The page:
Liability in international arbitration is a recurrent yet unsettled issue. Occasionally, we hear of a fearless party that dares to sue an arbitrator and/or an arbitral institution based on allegations of a conflict of interest, procedural irregularity, error of law, or a failure to oversee the good conduct of the arbitration proceedings. The discussions prompted by such cases, although praiseworthy, are often emotive and hardly ever generate concrete proposals regarding the accurate scope of arbitral liability. Moreover, the debates abate as the emotions regarding the liability claim fade away.

Concurrently, and increasingly often, we also hear of problems concerning legitimacy in international arbitration itself. These problems regard both international commercial arbitration and investor-State arbitration. For example, consider the emerging dissatisfaction of commercial arbitration users with the costs and speed of arbitration. Or, consider the recent wave of criticism of investor-State arbitration (especially in the context of the Transatlantic Trade and Investment Partnership or Comprehensive Economic and Trade Agreement) as evading public norms of justice, lacking procedural safeguards, and favoring big businesses.

Are the incidental discussions on civil liability and the legitimacy of arbitration—a subject receiving increasingly broad review—interrelated in any way? I believe they are, especially as arbitral institutions are concerned.

Arbitral institutions have recently emerged as powerful actors with new functions. Historically, private arbitral institutions served mostly commercial functions. Increasingly, private arbitral institutions have not only been restricting the principle of party autonomy in commercial arbitration proceedings, but they have also been actively involved in processes that can be characterized as the privatization of civil justice. This emerging public function of arbitral institutions has been aided by public officials (most recently the European Commission) who are pushing for arbitration in the context of investment disputes as well as in regulatory disputes in the consumer, energy, or telecommunications sectors within the European Union’s internal market. This increasing public function demonstrates that officials presume that arbitration (particularly in its institutional variant) is legitimate and efficient, regardless of the public criticism of arbitration. Paradoxically, at the same time, commercial arbitration users are beginning to openly argue that (institutional) arbitration lacks the legitimacy, efficiency and flexibility.

In my recent book on The Liability of Arbitral Institutions: Legitimacy Challenges and Functional Responses, I address the problem of legitimacy and arbitral liability. The world of arbitration is transforming rapidly. The basic premise behind my book is that the arbitration community has to deal with these challenges quickly and forthrightly before other (public) actors impose changes upon them. I argue that civil liability could be used as a private, contract law tool to increase the legitimacy of international arbitration. I propose to shift the focus of the debate regarding liability from arbitrators into arbitral institutions. Arbitral institutions could, and should, eventually become proactive and reform the scope of their liability from the bottom, by means of the changes to arbitration rules under which civil liability should be a norm. The intention is to formulate a proactive approach for responding to the emerging problems facing international arbitration with the aim of eventually increasing the legitimacy of the process.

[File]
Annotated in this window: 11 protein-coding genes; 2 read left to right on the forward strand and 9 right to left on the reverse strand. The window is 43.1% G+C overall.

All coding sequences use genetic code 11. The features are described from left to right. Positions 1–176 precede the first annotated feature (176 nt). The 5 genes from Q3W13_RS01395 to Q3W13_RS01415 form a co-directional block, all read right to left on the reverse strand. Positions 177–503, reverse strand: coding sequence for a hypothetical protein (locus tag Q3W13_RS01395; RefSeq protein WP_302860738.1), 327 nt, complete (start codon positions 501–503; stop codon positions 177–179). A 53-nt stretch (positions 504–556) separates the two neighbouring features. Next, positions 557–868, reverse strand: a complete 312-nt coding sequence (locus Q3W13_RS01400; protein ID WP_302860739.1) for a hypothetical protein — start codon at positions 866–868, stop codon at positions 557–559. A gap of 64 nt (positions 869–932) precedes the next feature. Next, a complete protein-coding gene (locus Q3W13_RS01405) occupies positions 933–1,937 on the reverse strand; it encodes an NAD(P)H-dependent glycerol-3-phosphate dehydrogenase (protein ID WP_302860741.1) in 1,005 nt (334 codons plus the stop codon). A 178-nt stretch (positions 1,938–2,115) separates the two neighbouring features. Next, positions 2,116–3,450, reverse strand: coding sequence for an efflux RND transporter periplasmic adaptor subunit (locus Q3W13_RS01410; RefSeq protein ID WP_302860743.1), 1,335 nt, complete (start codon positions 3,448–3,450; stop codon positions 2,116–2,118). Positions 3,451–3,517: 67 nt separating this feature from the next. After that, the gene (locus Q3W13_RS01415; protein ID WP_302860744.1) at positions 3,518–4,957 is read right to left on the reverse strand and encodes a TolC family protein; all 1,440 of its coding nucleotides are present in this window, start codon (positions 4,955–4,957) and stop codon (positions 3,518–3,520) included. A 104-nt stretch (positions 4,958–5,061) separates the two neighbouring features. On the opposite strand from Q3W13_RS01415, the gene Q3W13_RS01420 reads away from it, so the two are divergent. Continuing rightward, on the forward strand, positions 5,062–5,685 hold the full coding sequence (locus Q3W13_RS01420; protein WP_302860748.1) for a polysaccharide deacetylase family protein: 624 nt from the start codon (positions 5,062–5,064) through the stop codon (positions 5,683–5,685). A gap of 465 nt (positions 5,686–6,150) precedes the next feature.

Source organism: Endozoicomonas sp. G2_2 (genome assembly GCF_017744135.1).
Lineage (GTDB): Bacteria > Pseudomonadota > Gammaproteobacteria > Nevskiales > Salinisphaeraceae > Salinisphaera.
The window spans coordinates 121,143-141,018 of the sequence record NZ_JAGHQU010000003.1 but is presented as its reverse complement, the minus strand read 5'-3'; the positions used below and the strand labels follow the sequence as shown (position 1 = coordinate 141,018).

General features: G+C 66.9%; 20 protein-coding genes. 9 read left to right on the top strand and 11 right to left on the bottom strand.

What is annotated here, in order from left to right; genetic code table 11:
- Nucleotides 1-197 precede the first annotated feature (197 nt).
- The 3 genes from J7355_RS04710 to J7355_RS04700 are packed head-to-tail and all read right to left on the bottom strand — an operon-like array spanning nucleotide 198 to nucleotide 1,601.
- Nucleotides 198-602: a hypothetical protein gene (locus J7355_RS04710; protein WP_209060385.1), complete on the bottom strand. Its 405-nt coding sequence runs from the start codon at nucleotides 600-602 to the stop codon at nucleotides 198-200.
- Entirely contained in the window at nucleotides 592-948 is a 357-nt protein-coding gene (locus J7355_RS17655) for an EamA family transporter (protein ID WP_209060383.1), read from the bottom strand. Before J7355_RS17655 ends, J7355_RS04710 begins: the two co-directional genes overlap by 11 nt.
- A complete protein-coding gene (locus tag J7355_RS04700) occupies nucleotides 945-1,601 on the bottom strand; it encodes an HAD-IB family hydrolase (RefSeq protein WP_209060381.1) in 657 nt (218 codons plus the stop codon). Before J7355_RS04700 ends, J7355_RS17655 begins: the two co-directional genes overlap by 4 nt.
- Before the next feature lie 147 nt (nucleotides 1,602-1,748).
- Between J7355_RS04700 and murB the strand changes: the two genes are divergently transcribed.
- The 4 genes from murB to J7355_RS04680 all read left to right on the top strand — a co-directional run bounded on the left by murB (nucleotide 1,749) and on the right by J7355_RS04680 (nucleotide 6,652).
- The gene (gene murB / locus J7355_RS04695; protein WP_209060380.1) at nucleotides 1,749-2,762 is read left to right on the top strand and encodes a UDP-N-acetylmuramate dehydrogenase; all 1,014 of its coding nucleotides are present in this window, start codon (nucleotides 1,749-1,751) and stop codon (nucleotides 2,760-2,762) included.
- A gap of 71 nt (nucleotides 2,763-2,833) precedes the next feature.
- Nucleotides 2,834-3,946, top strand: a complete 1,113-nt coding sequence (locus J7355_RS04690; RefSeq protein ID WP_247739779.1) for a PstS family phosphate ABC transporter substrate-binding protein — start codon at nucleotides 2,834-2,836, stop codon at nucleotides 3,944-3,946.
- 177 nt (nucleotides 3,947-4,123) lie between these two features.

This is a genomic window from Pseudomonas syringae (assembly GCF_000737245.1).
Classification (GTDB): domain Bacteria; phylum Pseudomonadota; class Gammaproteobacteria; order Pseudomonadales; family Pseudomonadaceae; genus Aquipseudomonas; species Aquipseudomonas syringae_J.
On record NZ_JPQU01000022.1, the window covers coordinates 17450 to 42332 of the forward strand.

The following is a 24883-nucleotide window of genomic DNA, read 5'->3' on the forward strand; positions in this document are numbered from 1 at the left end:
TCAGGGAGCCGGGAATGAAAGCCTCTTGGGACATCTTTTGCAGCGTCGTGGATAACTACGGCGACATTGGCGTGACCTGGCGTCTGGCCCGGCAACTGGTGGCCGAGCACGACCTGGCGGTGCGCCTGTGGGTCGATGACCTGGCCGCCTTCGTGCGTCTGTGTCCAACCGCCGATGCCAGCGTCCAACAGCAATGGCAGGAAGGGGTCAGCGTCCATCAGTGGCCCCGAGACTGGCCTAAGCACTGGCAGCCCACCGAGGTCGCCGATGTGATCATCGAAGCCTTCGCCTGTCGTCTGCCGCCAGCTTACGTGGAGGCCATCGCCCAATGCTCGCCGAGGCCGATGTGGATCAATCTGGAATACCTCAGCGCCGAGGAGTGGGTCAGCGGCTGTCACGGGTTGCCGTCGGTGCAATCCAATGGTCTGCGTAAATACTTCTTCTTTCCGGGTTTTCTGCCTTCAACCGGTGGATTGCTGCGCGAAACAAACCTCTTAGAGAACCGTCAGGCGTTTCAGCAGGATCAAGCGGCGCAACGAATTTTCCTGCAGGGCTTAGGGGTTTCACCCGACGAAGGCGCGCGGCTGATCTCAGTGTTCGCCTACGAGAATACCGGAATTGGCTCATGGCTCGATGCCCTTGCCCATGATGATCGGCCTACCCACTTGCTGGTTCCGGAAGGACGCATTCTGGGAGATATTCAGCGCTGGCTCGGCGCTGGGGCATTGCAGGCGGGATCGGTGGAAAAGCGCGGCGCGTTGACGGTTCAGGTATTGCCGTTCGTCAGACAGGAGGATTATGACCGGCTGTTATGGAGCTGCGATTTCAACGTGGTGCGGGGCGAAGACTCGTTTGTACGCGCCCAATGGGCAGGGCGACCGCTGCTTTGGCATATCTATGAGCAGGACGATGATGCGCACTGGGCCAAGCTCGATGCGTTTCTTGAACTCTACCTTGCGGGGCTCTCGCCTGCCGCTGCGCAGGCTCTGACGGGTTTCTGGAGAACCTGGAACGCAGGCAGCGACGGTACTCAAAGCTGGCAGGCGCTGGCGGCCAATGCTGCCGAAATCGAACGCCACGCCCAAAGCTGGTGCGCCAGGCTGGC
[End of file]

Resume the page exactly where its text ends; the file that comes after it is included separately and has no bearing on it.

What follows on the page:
How could civil liability address the abovementioned legitimacy concerns which appear to be only increasing in intensity and scope? Because of the formalization of (institutional) arbitration and the growing popularity of other alternative (yet non-binding and more flexible) dispute resolution means such as mediation, I argue in my book that the introduction of civil liability into institutional arbitration rules may in fact be the only device left to restore the legitimacy of arbitration. From the perspective of traditional, commercial arbitration users and contract law, the inclusion of liability clauses into institutional contracts could signal the willingness of arbitral institutions to finally assume liability for their essential contractual obligations (just as all other sophisticated contractors do). From the perspective of publicly oriented disputes, arbitral institutions could eventually silence the opponents of investor-State arbitration as civil liability for negligent performance of institutional contracts could be seen as increasing the accountability of arbitral institutions to parties and the public.

“What time is it when an elephant sits on a fence? It’s time to fix the fence!” The time has come for arbitral institutions to take proactive decisions to fix their own regulations of liability. This could minimize the current confusion by arbitration users regarding the scope and nature of institutional arbitral liability, restore the societal aspect of arbitration proceedings by rebuilding the confidence of arbitration users in arbitration, and finally, increase the public accountability of institutional arbitration. For a more detailed discussion, including concrete institutional rules and recommendations, I kindly refer you to my recent book.


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  1. A possible difficulty with the liability of arbitrators and institutions is that unsuccessful parties will use them as underwriters of last resort. Face with such a claim, insurers may pay out a reduced sum rather than risk the costs of a long case. Premiums are likely to see individual arbitrators unable to stay in business even if faultless. Legislation provides protection for a reason.

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